by Pawel Jasienica
Translated by Alexander T. Jordan
The fifth and last volume of Jasienica’s history of Poland covers the period from the death in 1696 of King Jan Sobieski to 1797 – the partition of the Commonwealth of Poland and Lithuania by Russia, Prussia and Austria.
It was a century of struggle for political reform, culminating in the proclamation in 1791 of the Constitution of the Third of May, the first written constitution in Europe, second only in the world to that of the United States. Until then, the Commonwealth government had relied on medieval traditions. There was a parliament (called Seym), but it was paralyzed by the requirement of a unanimous vote, which meant a single veto could overrule the majority. The kings of Poland were elected following the extinction of the Jagiellonian dynasty. Chaos resulted, weakening the nation in its relations with powers ruled by absolute monarchs.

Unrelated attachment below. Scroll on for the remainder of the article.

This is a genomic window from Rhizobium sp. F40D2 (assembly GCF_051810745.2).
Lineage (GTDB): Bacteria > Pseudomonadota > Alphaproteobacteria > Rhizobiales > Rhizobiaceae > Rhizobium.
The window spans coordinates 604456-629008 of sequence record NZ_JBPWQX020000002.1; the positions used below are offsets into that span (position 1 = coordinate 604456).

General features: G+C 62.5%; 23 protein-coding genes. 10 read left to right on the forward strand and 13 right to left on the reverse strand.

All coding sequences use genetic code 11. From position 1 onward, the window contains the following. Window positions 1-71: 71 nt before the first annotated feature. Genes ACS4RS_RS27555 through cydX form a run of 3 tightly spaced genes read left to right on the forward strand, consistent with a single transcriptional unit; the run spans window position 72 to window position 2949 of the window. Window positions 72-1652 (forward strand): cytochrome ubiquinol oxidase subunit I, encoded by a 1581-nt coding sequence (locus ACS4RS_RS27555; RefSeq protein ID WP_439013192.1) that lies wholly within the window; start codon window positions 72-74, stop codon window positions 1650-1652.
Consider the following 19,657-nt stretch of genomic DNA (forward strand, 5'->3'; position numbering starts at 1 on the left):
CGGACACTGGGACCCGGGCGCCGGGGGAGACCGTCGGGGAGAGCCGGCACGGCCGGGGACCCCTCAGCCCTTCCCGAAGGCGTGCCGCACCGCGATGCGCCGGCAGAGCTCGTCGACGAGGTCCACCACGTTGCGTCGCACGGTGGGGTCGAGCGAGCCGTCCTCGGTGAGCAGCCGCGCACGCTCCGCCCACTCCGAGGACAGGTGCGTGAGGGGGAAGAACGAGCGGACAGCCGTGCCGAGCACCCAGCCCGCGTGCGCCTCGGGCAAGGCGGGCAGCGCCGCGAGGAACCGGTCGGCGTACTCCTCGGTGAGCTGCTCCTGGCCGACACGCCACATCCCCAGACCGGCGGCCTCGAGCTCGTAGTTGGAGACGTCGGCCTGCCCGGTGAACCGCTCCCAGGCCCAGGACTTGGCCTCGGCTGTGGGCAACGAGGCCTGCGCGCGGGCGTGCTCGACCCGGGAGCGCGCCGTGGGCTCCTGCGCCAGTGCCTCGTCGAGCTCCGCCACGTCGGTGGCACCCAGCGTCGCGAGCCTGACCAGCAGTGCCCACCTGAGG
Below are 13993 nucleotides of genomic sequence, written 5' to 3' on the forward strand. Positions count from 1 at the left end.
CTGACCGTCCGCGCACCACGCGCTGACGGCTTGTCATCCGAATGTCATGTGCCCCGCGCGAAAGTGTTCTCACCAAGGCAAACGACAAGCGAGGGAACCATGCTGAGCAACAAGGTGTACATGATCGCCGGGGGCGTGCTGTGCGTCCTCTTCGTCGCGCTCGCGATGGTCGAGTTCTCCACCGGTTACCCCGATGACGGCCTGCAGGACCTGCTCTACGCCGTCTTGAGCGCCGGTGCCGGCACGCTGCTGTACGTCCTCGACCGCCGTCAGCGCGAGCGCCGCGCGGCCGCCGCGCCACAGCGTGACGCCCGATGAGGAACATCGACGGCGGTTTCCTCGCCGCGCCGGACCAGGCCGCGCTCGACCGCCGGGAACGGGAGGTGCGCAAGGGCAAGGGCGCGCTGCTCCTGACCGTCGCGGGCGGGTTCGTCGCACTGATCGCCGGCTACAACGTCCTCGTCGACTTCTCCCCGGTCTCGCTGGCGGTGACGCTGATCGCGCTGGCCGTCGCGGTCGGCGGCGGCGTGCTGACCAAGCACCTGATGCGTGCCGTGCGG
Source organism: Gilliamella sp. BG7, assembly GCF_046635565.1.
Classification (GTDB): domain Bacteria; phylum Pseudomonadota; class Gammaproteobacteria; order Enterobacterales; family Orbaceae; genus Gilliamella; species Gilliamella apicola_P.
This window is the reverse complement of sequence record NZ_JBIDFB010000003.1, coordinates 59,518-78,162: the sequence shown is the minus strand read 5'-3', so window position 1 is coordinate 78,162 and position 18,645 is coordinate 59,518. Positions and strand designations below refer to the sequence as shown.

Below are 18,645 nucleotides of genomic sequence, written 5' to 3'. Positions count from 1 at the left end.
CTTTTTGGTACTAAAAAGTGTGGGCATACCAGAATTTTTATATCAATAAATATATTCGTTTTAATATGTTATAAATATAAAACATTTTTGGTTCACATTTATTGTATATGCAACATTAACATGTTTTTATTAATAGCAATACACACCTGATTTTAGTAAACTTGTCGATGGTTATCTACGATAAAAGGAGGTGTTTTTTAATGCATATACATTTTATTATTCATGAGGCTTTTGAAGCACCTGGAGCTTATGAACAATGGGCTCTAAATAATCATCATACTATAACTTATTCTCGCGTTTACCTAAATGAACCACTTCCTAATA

The French Revolution played a decisive role. The emperors of Russia and Austria and the king of Prussia were alarmed by it and feared that Poland and Lithuania might follow suit. Their fears were unfounded – the Constitution of the Third of May was moderate, keeping the monarchy and the rights of the nobility. The neighboring despotic rulers also feared the Commonwealth, the largest country in Europe, could again become a major power and felt they had to act fast to avert that. In response, Kosciuszko, Dabrowski, and other Polish soldiers put up a heroic struggle, but could not save their country. Poland and Lithuania lost their freedom in 1797. Their spirit remained alive, however, finding expression in the insurrections of 1830 and 1863, though independence was not won until 1918.